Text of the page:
Sunday, May 10, 2009

Slugging It Out

The Indians and Chinese seem determined to slug it out in Nepal. Of course, Beijing’s pugilism has not been that palpable on the Maoist-Nepal Army bad blood. Recent political developments are an internal affair of Nepal, a Foreign Ministry spokesman reiterated in Beijing the other day, maintaining a traditional public façade of non-interventionism.
Yet China’s sense of detachment resonates with its underlying admonition to India to lay its hands off. The first indication of Beijing’s regional rancor came when it clubbed the crisis in Nepal with that in Sri Lanka. A Chinese Foreign Ministry spokesperson supported Colombo’s military offensive against the Tamil Tigers and the Maoists’ campaign against Army chief Gen. Rookmangud Katuwal in keeping with Beijing’s traditional friendship with both South Asian nations.
In the aftermath of Prime Minister Pushpa Kamal Dahal’s defiance and resignation, New Delhi is swirling with reports on how the Chinese sought to take advantage of the world’s largest democracy’s preoccupation with the elections. In its estimation, the Chinese actually egged on Dahal to fire Gen. Katuwal in a carefully calibrated campaign to eventually install Maoist commander Nanda Kishore Pun as the chief of an integrated national army. (Translation: How dare Beijing try to intervene on matters military without having named the Nepali army chief an honorary general of the People’s Liberation Army!)
Not that the Chinese were terribly enthralled by Dahal’s fealty. Beijing, we are told, are enraged at the way in which Dahal kept putting off his visit. The grudge, moreover, runs deeper. The Chinese had rolled out the red carpet to Dahal during the closing ceremonies of the Olympics last summer. Yet our premier returned to Kathmandu claiming that his visit up north was not exactly his first foreign trip in the way his upcoming southern sojourn was going to be.
To cover its bases, the Chinese purportedly had a draft of the joint communiqué ready well before Dahal had begun packing his bags for the flight up north. Many suspect our premier leaked the draft of the friendship treaty Beijing had proposal to deflect some of the pressure from the south on the extradition treaty. As an insurance policy, Beijing summoned UML chairman Jhal Nath Khanal for discussions on ways of widening its options. But events in Kathmandu careened out of control, forcing Khanal to cut short his mission. Then-Chinese ambassador Zheng Xiangling was caught napping in Kathmandu during the Tibet protests. His successor, Qiu Guohong, may not have been that wide awake either.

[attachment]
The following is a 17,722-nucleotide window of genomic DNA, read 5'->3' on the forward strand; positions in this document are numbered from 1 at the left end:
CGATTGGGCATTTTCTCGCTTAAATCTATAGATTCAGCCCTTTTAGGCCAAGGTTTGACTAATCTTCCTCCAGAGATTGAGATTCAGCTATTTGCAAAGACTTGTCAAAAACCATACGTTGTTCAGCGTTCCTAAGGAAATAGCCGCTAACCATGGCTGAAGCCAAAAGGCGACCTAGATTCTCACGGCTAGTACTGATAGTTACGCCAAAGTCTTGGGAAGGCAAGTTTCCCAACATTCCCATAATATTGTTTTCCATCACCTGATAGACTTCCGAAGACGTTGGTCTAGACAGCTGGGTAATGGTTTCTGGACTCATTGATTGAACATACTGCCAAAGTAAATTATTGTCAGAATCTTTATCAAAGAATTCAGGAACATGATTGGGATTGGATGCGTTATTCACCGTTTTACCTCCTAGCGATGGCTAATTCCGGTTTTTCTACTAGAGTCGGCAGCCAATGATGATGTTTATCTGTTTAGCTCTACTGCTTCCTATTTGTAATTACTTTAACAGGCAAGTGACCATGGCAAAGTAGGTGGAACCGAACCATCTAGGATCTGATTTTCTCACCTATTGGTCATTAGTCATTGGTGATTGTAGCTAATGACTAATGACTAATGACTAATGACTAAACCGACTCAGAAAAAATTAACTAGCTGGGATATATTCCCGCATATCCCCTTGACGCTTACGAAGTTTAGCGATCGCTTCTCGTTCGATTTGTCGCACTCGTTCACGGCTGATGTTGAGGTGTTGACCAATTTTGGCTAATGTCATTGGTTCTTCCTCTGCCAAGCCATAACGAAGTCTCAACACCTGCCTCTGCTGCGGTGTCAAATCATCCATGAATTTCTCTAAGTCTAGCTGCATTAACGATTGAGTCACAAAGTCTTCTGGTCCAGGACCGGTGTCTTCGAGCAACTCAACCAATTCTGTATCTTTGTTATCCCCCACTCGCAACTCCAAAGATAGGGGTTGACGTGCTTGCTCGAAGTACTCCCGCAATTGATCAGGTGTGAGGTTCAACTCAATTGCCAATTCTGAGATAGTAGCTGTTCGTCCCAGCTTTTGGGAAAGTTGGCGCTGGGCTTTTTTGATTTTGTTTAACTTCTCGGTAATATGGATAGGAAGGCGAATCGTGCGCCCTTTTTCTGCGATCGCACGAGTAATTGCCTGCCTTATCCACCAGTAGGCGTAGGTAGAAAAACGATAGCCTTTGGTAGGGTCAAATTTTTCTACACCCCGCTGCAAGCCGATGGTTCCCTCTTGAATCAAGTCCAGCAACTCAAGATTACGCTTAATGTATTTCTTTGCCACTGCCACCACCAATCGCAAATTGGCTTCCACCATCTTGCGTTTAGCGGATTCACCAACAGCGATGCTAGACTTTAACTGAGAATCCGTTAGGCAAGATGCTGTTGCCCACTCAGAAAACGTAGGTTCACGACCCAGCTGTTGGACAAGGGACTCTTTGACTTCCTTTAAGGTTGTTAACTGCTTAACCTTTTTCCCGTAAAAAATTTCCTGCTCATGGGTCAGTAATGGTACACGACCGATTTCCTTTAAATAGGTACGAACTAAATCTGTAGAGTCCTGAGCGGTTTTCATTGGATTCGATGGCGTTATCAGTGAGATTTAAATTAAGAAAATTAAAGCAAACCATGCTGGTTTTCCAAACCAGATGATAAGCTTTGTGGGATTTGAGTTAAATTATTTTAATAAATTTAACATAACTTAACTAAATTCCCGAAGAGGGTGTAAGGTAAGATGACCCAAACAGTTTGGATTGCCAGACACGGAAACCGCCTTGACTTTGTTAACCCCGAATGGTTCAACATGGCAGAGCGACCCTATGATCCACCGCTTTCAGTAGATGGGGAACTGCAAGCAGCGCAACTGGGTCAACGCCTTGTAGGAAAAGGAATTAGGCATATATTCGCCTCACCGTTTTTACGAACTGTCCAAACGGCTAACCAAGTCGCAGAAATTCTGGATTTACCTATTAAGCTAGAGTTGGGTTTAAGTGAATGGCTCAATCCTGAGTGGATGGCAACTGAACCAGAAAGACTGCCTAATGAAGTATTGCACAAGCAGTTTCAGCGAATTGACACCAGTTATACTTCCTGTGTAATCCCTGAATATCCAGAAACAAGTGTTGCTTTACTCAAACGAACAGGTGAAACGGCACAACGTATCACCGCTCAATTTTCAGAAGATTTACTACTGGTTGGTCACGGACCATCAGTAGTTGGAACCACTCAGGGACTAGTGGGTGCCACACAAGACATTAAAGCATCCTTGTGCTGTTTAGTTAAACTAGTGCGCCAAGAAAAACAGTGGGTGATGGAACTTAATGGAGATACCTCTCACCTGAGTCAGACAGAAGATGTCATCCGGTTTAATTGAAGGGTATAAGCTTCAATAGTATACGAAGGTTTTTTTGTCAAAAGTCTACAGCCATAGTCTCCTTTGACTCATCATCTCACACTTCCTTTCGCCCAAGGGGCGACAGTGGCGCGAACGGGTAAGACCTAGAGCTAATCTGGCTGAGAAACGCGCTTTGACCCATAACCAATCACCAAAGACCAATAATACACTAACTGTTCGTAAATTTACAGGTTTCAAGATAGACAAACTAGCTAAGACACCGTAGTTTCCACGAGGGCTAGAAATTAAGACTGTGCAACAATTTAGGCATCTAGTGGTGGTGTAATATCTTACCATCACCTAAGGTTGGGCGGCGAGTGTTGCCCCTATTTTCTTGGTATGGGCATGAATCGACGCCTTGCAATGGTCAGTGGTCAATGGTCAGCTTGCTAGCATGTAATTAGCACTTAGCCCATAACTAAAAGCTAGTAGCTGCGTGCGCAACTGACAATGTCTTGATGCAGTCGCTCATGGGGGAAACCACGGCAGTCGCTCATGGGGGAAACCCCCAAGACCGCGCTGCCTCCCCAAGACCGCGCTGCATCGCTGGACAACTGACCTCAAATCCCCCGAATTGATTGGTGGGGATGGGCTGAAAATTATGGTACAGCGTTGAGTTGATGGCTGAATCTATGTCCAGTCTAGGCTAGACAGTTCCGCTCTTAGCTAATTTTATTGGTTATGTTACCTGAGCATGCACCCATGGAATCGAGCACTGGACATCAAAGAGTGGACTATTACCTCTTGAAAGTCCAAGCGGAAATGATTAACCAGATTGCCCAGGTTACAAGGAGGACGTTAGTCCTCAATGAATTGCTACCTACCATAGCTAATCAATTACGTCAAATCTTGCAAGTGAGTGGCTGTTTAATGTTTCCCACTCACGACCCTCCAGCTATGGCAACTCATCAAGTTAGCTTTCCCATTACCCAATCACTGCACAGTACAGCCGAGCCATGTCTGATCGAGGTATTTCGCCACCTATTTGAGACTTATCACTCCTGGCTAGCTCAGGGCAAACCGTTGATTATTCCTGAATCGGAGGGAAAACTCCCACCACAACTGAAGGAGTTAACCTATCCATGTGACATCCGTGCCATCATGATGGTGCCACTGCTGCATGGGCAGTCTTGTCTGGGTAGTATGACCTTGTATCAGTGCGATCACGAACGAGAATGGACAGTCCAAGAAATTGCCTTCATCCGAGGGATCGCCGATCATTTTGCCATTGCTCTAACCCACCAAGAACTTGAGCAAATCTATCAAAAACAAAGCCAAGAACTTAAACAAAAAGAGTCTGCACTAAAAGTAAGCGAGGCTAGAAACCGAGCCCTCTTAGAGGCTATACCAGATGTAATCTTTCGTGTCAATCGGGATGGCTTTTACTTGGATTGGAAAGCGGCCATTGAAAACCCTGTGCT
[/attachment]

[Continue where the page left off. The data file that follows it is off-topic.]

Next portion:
Dahal, for now, is angered by the release of the videotape strictly meant for internal viewing. He’s not disputing the content, i.e., how the former rebels were merely using the peace process to consummate the full capture of the state. What really seems to be bothering Dahal is the lack of appreciation of what he has put into keeping his restive fighters in line. The prince of prevarication he is, Dahal has used his resignation as a strategic ploy. It is a missile, in his words, against regressive elements and their foreign agents. President Ram Baran Yadav is already talking about herding cows should the Supreme Court rule against him.
The anti-Indianism Dahal and his cronies have been spewing has hurt the Indians. The wider international community is worried about the future of the peace process they had hyped. Ian Martin, who never looked back at the mess he left behind in East Timor, has returned on a “private” visit. Having invested so much in our peace process, the United Nations seems intent on some accountability here.
US President Barack Obama has given no indication that he mulls slipping Nepal into the Af-Pak satchel of Richard Holbrooke. But by maintaining the Maoists on the US terror list, Obama has given enough indication that he believes some enemies of America are more unequal than others. Washington, it turns out, considers our Maoists worse than the Ortegas and the Chavezes of the world.
Nepalis, for their part, find themselves on familiar turf. Constitutional organs are pitted against each other. Civil society is split wide open depending on each constituent’s personal preferences – or, more appropriately, animosities. The communists are up in arms in the legislature and the on streets. A broader democratic alliance is being promoted by the Nepali Congress and former panchas. A party commanding less than a tenth of the legislature’s strength considers itself the leading contender for the premiership.
It looks like Madhav Kumar Nepal will finally break out of his perennial premier-in-waiting status. New Delhi has already embraced him as an ethnic Indian in way it never has any Nepali politician. What are we waiting for? The Chinese hugging Matrika Prasad Yadav as a descendant of a member of Tang Dynasty envoy Wang Xuan-ce’s entourage to the Licchavi court?